Metamodernism – What Is It All About?
I know we’re getting closer to the end of this article, but I wouldn’t judge you if decide to you leave this text now and do something more productive. I even recommend it cause things are about to get really complicated right now. But if you’re still here let’s try to untangle what metamodernism is supposed to be. Over the last five years, the term metamodernism became quite popular in the art world and among cultural theorists. It became popular because art and theory got tired of themselves, in my humble opinion, and another concept needed to be introduced which would keep people busy for a while, because contemporary art along with theory has struck a dead-end. The most influential essay on the subject is still the essay Notes on Metamodernism written by cultural theorists Timotheus Vermeulen and Robin van den Akker in 2010. According to these two theorists, metamodernism is situated somewhere between modernism and postmodernism, between modern enthusiasm and postmodern irony. In their words: “If the modern thus expresses itself by way of a utopic syntaxis, and the postmodern expresses itself by means of a dystopic parataxis, the metamodern, it appears, exposes itself through a-topic metaxis.” So where is the art of metamodernism? Literally nowhere. It could be argued that metamodernism in art is another endeavor to reengage in modernism by keeping the postmodern self-conscious. These two theorists also argue that metamodernism is somewhat closer to neo-romanticism and nostalgic sensibility that is characteristic for the works of Olafur Eliasson, Charles Avery, Peter Doig and Kaye Donachie among others.
Meta-Art and Metamodernism – Why Can’t We Just Enjoy and Appreciate Art?
As you can see, we did talk about art and history, but ultimately when it comes to the definition of meta-art I don’t think we truly answered the question. In the end, it all comes to simple linguistics. In the past the term “meta” was used to describe what goes beyond or comes after and meta-art was perceived as art that goes beyond the traditional aesthetics. Meta-art came to signify all those practices that were dealing with the nature of art in intellectual terms, something associated with the reflective stance as a typical feature of postmodernism. However, the debate about postmodernism is a big hit for quite some time and metamodernists would argue that the term “meta” should be examined as well, this time to mark something that is in between. Finally, the burden of postmodern theory is so heavy that many of these new concepts seem far-fetched but appealing to many who got tired of the hollowness and senselessness of everything nowadays. The world is complicated, it will not become simpler any time soon, and art has always been the catalyst of contemporaneity. The problem with our time is that we have lost the ability to enjoy art and became more focused on understanding it, inventing new theories and meta-theories that can help us in our intellectual endeavors. But let’s see, maybe things get better in the future. Or meta-future?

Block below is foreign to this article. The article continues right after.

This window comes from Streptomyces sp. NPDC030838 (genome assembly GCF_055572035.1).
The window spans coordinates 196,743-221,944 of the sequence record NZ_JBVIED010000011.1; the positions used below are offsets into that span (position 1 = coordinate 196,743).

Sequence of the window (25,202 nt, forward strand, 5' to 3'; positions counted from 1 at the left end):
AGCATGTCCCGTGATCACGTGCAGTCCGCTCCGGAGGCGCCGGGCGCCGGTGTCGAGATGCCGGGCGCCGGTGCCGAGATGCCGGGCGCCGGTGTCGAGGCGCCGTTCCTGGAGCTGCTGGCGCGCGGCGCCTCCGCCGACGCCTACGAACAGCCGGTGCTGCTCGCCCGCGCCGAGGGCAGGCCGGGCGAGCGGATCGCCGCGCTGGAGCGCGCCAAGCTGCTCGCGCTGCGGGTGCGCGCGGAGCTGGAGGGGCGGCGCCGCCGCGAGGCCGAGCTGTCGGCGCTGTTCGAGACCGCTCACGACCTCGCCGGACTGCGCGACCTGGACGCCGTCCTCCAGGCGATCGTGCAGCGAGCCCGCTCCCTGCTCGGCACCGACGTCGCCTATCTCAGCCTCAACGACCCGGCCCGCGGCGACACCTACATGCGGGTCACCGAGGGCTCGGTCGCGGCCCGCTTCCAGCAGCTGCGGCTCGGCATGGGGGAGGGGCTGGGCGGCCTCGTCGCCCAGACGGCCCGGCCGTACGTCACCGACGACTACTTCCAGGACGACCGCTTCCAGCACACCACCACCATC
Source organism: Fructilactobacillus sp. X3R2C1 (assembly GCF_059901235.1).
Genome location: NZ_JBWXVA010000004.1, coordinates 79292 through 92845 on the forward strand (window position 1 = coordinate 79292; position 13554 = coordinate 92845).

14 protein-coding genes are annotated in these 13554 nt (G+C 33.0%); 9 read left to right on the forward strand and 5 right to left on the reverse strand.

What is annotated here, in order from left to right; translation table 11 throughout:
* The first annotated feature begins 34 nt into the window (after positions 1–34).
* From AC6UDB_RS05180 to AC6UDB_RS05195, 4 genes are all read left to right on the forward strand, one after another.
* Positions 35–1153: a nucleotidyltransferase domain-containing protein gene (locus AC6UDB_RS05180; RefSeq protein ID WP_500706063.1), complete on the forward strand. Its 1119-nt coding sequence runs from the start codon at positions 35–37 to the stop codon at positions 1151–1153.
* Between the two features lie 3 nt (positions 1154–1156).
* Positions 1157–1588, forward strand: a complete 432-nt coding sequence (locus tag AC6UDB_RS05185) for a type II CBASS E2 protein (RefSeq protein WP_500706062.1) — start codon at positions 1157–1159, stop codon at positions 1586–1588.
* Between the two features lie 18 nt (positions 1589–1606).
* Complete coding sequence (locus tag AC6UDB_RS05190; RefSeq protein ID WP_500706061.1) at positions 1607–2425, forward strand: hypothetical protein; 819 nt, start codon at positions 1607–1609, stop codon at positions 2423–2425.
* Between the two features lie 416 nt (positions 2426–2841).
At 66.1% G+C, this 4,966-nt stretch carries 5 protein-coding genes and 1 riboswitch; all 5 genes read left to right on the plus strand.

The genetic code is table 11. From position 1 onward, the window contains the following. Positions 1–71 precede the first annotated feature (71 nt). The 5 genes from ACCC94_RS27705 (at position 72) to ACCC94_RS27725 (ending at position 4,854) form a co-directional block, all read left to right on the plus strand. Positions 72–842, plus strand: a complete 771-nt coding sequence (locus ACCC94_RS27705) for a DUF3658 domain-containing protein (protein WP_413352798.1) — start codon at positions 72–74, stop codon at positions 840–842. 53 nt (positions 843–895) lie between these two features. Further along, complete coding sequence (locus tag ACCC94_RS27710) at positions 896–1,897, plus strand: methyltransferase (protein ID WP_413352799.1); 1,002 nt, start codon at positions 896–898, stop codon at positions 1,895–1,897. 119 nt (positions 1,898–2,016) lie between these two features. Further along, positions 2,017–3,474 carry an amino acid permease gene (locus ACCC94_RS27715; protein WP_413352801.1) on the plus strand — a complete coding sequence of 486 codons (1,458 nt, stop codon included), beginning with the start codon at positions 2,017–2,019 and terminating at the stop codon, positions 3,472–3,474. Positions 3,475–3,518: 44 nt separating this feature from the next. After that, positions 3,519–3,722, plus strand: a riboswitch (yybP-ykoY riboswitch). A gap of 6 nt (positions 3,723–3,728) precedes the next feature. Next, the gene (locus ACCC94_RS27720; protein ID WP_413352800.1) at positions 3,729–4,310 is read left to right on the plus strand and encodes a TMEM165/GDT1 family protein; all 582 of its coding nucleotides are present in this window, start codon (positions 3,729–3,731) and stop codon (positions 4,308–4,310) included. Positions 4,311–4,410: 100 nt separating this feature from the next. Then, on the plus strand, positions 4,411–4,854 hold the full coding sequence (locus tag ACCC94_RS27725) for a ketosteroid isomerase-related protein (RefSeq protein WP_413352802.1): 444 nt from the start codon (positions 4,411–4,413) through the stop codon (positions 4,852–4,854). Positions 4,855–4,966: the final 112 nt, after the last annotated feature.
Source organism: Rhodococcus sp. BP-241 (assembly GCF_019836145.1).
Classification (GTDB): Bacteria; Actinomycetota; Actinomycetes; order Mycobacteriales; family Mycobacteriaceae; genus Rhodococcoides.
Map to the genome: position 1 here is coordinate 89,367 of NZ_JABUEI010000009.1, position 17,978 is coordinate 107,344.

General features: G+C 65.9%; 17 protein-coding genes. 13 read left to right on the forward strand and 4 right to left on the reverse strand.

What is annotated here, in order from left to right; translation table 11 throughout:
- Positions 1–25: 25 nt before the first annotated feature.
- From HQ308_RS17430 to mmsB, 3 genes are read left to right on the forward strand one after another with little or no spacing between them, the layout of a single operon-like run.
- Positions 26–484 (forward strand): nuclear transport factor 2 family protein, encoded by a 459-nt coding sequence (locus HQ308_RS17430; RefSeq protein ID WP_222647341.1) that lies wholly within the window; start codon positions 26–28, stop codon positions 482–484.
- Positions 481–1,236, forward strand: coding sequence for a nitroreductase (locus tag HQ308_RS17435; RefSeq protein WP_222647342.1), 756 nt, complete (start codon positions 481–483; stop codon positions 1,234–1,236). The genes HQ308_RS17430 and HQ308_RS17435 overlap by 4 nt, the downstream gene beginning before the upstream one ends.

Editors’ Tip:The Metareferential Turn in Contemporary Arts and Media: Forms, Functions, Attempts at Explanation
Just as we discussed in the article, Western culture has become meta-culture, feeding on itself and its developments. Edited by Werner Wolf, The Metareferential Turn in Contemporary Arts and Media brings a collection of essays, which aim to explain these “meta” tendencies on a larger scale. From contemporary art to literary fiction, music, film and similar media, this book is a must-read for those interested in this phenomenon, as it provides a much-needed insight into the cultural turn that came with postmodernism. Coming from diverse disciplinary and methodological backgrounds, the contributors to this volume propose explanations of impressive subtlety, breadth and depth for the current situation in addition to exploring individual forms and functions of meta-reference which may be linked with particular explanations.
Featured image: Rene Magritte – The Two mysteries, 1966. All images used for illustrative purposes only.